Originally presented in the 1964 article “A contingency model of leadership effectiveness”, Fred Fiedler’s Contingency Theory states that there is no one best managerial style effective for all situations. Rather, effective leadership is attained when leader style and situational forces or aligned. (Fiedler, 1964)
Definitions and Descriptions
Similar to Situational Leadership discussed previously, Contingency Theory classifies managerial behavior and style as either task based or relationship based, the former characterized by low interpersonal connections and the latter by high interpersonal connections. Contingency Theory then seeks to define the situational forces as they relate to three main categories: Leader-Member Relations, Task Structure, and Position Power. (Fiedler & Chalmers 1974), with each category being rated in high/low or weak/strong type format.
In order to gauge inherent leadership style, the Leaser Preferred Coworker scale is employed, attained through the use a personality trait questionnaire. This 18 question quiz, asks the respondent to rate their least preferred coworker on scales such as Pleasant to Unpleasant, Agreeable to Disagreeable, etc. (Fiedler 1972) Care is taken to reiterate “That person does not have to be the person you like the least but should be the person with whom you had the most difficulty in getting a job done.” (Fiedler & Chalmers 1974)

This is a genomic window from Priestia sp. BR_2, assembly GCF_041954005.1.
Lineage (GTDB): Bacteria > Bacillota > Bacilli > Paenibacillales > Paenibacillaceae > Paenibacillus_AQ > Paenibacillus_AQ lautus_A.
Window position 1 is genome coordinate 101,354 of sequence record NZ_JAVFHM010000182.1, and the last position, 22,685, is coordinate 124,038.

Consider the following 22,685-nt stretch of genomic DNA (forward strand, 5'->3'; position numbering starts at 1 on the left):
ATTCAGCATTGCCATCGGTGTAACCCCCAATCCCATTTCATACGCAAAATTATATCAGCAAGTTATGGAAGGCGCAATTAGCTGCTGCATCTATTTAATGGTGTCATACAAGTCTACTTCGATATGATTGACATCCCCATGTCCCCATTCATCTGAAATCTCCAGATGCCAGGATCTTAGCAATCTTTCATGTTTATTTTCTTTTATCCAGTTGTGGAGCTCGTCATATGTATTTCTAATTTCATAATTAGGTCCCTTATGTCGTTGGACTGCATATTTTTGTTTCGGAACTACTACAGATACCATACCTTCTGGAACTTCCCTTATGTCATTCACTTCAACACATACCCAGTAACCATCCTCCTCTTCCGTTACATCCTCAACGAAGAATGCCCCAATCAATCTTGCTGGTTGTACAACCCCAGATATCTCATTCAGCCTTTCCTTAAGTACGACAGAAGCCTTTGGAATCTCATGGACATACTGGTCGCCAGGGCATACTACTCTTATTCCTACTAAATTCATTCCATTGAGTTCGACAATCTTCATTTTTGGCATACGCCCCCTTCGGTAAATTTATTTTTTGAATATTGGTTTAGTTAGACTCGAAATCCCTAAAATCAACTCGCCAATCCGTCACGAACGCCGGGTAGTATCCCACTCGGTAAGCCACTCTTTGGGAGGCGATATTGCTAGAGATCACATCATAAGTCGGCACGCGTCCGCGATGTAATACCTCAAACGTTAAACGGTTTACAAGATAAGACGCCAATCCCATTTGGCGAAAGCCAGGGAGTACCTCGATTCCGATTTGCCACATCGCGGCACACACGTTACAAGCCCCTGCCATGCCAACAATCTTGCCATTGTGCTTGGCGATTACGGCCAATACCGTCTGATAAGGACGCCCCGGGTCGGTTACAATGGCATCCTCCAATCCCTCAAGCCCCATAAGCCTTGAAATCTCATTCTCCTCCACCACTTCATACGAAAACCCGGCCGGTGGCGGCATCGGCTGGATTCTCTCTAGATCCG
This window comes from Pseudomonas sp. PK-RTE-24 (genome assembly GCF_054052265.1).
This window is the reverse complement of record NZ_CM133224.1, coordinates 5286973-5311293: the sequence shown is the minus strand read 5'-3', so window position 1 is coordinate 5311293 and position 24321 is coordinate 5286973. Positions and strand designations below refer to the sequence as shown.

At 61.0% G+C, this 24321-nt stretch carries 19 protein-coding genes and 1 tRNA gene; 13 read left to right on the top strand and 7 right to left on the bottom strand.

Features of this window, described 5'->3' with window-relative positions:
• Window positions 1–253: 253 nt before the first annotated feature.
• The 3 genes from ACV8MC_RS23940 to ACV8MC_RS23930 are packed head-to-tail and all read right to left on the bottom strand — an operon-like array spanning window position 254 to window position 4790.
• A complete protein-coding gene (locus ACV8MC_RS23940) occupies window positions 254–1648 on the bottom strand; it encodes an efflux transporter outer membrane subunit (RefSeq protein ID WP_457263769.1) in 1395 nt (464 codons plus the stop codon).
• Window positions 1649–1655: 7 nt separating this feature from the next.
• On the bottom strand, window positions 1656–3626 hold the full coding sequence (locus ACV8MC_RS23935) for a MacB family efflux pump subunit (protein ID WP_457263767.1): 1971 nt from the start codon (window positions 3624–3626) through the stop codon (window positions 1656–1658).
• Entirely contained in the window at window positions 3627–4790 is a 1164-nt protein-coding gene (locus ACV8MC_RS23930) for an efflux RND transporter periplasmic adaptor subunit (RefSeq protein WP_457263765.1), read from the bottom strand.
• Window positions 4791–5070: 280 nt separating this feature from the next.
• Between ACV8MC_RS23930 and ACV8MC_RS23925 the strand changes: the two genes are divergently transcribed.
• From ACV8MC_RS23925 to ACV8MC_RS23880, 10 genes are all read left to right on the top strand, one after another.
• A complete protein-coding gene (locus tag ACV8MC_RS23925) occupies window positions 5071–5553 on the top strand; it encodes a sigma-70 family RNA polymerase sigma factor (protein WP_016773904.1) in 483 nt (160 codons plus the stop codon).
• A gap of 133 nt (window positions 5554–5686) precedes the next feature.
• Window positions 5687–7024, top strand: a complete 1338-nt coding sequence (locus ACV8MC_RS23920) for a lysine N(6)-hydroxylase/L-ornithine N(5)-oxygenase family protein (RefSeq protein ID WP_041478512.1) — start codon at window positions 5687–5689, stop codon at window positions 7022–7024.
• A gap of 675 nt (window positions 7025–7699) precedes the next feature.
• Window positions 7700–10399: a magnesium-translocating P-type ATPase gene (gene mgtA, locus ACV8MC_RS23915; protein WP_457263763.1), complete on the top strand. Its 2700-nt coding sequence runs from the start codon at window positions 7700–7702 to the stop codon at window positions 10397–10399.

With both leadership style and situational forces clearly assessed, prescription can me made regarding what type of leader should be placed in what type of situation.
Like Situational Leadership covered previously, Contingency theory has over 40 years of research and study upon which to rest. This longevity and academic backing is no doubt comforting to companies embarking on the oft times costly journey of leadership restructuring. Yet, that is just the beginning of what makes contingency theory powerful.
Perhaps its greatest strength is its utility in predicting success.(Northouse, 2012) Contingency Theory armed with the Least Preferred Coworker scale, provides upper management and boards of directors the scientific basis up on which to form reasonable and data driven assumptions. Few models will ever be 100 percent effective, yet additional data can improve decision making accuracy.
Lastly, while Situational Leadership sought to free leaders from a one size fits all approach, it still suffered unwittingly from the implication that all leaders could be totally effective in all situations. In contrast, Contingency Theory puts additional pressure on upper management, and boards of directors, to specifically alter, where necessary, the situational forces a leader encounters. Leaders, while surely needing the adaptability required to bend toward follower needs, must be dealt a minimally acceptable situational hand in order to find success.
Limitations and Critiques
Contingency theories main strength, that it can seemingly accurately...